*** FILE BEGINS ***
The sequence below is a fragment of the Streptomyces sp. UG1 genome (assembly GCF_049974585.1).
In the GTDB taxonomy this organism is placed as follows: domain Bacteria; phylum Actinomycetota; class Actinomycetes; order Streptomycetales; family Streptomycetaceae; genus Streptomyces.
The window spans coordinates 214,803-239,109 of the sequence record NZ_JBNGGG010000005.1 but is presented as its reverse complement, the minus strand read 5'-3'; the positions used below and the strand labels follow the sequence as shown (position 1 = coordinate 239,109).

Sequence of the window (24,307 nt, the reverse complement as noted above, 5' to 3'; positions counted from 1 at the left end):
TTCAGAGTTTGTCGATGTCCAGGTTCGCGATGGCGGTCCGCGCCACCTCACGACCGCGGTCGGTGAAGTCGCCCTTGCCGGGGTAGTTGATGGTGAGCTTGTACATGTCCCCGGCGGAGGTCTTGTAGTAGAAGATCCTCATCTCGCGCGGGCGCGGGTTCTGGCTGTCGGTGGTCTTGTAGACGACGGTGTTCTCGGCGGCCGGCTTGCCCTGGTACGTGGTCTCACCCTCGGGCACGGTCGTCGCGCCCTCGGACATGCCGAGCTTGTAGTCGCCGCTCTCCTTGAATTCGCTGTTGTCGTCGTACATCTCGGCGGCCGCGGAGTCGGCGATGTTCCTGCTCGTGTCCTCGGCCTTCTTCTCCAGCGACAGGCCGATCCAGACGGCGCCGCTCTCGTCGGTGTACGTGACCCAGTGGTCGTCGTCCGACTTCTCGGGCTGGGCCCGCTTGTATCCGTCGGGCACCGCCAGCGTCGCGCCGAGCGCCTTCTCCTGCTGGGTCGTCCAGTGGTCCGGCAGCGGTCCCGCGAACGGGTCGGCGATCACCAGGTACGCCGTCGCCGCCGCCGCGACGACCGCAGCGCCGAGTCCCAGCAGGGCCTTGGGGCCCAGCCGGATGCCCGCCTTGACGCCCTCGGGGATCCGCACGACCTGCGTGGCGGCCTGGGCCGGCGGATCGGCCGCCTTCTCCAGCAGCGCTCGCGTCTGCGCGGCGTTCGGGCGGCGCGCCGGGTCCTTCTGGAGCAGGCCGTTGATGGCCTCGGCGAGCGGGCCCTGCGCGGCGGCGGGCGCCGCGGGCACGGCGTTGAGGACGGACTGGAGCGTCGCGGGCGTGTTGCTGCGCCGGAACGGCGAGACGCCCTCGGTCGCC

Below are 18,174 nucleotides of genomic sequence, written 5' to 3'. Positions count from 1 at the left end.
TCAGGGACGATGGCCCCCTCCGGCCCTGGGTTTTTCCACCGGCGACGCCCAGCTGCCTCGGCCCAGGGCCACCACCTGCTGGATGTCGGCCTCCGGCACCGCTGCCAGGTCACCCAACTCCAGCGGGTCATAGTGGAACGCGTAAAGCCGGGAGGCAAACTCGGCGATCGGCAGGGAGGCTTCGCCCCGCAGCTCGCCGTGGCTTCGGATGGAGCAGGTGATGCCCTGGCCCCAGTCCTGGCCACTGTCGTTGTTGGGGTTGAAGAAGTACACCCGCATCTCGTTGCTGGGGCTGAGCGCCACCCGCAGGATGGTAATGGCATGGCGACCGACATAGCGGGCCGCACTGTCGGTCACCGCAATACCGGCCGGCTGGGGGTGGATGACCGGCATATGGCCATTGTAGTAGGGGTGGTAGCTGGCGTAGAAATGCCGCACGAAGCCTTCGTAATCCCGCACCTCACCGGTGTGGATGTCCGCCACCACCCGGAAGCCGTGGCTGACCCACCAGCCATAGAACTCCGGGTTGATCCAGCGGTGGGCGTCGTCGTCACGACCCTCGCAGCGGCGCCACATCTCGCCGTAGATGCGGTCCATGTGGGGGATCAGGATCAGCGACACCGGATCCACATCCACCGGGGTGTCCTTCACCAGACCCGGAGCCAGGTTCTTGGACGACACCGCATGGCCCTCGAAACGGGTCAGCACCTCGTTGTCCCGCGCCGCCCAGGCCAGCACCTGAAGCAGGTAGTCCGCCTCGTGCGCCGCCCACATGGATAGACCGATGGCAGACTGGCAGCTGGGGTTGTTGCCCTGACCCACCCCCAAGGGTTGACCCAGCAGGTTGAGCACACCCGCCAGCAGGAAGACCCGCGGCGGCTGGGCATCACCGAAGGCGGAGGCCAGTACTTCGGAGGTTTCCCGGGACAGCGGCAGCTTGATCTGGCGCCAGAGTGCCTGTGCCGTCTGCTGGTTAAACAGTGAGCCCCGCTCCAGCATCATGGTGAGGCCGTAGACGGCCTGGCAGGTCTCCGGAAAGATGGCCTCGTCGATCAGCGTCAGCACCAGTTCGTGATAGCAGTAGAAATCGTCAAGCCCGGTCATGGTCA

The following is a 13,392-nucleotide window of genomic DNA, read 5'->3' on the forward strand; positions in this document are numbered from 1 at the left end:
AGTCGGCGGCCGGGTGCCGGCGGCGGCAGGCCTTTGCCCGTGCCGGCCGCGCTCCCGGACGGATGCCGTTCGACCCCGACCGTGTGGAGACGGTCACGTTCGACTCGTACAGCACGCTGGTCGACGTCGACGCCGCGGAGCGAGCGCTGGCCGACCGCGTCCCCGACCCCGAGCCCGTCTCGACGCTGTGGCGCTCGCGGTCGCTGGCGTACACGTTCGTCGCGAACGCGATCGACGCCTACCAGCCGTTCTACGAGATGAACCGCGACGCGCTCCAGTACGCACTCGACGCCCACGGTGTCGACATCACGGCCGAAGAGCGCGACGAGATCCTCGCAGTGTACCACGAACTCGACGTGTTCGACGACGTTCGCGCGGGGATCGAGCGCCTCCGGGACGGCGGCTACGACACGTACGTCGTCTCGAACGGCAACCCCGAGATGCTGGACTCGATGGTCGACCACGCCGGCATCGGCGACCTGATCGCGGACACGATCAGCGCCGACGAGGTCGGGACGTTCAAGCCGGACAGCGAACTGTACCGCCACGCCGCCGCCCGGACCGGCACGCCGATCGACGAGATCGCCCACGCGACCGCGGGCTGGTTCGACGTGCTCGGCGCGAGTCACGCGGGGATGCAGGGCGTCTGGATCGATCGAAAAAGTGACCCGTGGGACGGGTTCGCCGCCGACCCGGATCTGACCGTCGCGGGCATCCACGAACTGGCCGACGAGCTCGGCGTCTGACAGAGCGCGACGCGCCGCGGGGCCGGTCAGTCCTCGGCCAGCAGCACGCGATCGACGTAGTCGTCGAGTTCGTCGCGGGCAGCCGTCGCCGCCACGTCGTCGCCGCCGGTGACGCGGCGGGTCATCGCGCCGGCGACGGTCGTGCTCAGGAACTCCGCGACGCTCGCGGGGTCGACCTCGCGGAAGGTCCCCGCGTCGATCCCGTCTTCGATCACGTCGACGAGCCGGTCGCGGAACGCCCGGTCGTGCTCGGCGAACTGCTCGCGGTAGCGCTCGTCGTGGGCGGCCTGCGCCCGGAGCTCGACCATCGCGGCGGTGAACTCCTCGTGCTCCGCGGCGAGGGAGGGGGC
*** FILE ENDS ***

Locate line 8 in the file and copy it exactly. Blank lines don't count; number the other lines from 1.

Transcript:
The following is a 13,392-nucleotide window of genomic DNA, read 5'->3' on the forward strand; positions in this document are numbered from 1 at the left end: